Invoking his standard “I’m a really lucky guy” mantra, Bobby Valentine presided over the grand opening of the $21.8 million sports facility at Sacred Heart University named after him before an appreciative crowd on Aug. 26.
The 3-story, 57,400-square foot Bobby Valentine Health & Recreation Center, behind the north end zone of 3,334-seat multi-purpose stadium Campus Field, includes an indoor track, a 5,000-square-foot bowling center featuring LED widescreen monitors, and an 18-bike spin center.
In addition, it features a 45-foot climbing wall and a two-story, 7,000-square-foot fitness center for cardiovascular workouts, free and cable weights, circuit training and CrossFit opportunities. The third floor also houses a juice bar.
Designed by the Glastonbury architectural firm The S/L/A/M Collaborative and built by Consigli Construction Co. – which, SHU President John Petillo noted, is also in the midst of building three new dorms across the street – the Center was finished on budget and on time.
Valentine, who in addition to being the Fairfield school’s executive director of athletics since 2013 operates Bobby V’s Restaurant & Sports Bar in his native Stamford, noted that the facility’s balcony is being named after his mother, Grace, “who will look over the students” as she did for him.
The former Major League Baseball player and manager said that, for all his accomplishments, “this fabulous facility” will be the primary reflection of his legacy, “the major exclamation point on my caring, my giving and my work.”
“He’s like living swag” for SHU, Petillo said, noting that Valentine consistently endeavors to mention the school whenever he can.
“Six years ago it was suggested that I should meet with this ‘Bobby Valentine’,” Petillo recalled, indicating that he was unfamiliar with the man who had recently left his employment as manager of the Boston Red Sox. (Valentine joked that his firing from that post at the end of the 2012 season was yet more proof of how lucky he has been.)
While some SHU supporters told the school’s president that Valentine would never accept the position of athletic director – or, if he did, that he “won’t stay long” – Petillo said that instead the 69-year-old has been far more than a figurehead, working regularly with the university’s athletes as well as other students.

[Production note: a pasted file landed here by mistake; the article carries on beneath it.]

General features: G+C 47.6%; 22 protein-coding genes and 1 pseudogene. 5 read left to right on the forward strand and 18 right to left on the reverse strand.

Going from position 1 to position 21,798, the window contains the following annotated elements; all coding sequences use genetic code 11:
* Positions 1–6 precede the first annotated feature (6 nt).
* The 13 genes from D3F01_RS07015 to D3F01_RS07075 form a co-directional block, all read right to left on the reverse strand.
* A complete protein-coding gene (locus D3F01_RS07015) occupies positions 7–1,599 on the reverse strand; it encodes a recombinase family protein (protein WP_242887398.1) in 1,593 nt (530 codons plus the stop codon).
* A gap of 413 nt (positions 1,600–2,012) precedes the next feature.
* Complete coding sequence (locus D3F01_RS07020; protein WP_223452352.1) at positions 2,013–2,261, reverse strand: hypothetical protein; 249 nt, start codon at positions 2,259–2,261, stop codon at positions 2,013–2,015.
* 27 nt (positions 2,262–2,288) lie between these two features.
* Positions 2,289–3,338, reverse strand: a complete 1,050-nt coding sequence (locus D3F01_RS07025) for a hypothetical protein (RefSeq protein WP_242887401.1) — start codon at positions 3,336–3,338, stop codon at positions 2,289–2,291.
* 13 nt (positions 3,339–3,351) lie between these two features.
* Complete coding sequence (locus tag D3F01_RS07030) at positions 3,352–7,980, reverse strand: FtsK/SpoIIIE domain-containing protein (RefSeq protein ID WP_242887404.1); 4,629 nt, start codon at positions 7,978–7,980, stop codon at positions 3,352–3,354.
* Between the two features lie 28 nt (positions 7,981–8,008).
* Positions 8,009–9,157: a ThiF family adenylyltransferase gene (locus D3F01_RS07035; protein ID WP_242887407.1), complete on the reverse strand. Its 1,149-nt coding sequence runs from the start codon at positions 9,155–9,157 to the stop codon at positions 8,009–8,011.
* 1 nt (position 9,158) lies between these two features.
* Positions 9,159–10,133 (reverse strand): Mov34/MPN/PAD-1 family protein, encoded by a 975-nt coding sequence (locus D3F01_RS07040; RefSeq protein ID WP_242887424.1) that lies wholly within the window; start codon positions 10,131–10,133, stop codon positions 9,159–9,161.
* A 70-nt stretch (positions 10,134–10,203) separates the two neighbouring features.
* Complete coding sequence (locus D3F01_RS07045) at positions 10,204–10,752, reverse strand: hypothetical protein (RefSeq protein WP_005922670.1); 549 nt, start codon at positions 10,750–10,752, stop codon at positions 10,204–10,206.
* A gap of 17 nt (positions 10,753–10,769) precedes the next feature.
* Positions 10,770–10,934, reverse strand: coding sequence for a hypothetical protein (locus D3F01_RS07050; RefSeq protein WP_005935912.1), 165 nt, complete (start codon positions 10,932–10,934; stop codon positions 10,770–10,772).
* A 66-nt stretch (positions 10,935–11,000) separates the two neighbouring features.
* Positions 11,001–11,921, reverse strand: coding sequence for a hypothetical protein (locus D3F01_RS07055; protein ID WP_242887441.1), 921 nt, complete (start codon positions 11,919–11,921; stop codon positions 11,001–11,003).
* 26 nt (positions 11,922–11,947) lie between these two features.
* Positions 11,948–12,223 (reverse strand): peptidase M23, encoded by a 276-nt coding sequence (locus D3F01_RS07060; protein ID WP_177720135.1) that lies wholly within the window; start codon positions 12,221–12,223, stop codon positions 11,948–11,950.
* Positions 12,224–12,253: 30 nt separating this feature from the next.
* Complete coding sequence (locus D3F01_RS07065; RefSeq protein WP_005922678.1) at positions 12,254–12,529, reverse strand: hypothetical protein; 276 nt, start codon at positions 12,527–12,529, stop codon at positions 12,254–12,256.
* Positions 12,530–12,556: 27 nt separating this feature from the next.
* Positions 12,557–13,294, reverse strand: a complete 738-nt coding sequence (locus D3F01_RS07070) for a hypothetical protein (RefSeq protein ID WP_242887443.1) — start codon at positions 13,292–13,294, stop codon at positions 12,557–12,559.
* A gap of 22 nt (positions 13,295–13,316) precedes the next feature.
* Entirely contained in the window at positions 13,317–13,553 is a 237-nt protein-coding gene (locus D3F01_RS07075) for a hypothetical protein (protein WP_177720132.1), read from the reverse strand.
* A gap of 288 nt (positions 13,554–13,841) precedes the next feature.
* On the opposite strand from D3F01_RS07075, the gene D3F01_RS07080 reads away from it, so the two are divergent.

“Presence is a very key point with me,” Petillo said.
“When he asked me to be A.D., I couldn’t even spell ‘A.D.’,” Valentine joked. “But I learned.”
Sophomore Daphne Schiffman of the SHU Women’s Club Volleyball squad said she was especially pleased that, with the new rec center, Sacred Heart’s various club teams will finally have the wherewithal to host home games – something that was difficult at the 22-year-old William H. Pitt Center.
That three-level, 141,000-square-foot complex features a four-court layout and seats over 2,000 people for basketball; the school’s 32 NCAA Division I teams will now have sole use of the Pitt Center.
Dean of Students Larry Wielk recalled that when the Pitt Center opened, SHU had 5,300 undergraduates, as compared with an overall present population of about 9,000, and hosted two club sports programs as opposed to 33 today. The corresponding “exponential growth” of interest in sports and recreation more or less mandated construction of a new, state-of-art facility, he said.
“That building was going to be just fine” for meeting such needs, Senior Vice President for Athletics and Student Affairs Jim Barquinero said of the Pitt Center. “Well, it wasn’t just fine. It was cheek-to-jowl.”
Barquinero credited Valentine with being one of the prime catalysts behind the new center. “It’s perfect,” he declared.
Joining Valentine and the aforementioned SHU administrators for the ribbon-cutting was State Sen. Tony Hwang, whose 28th District includes parts of Fairfield, Easton, Newtown, Weston and Westport.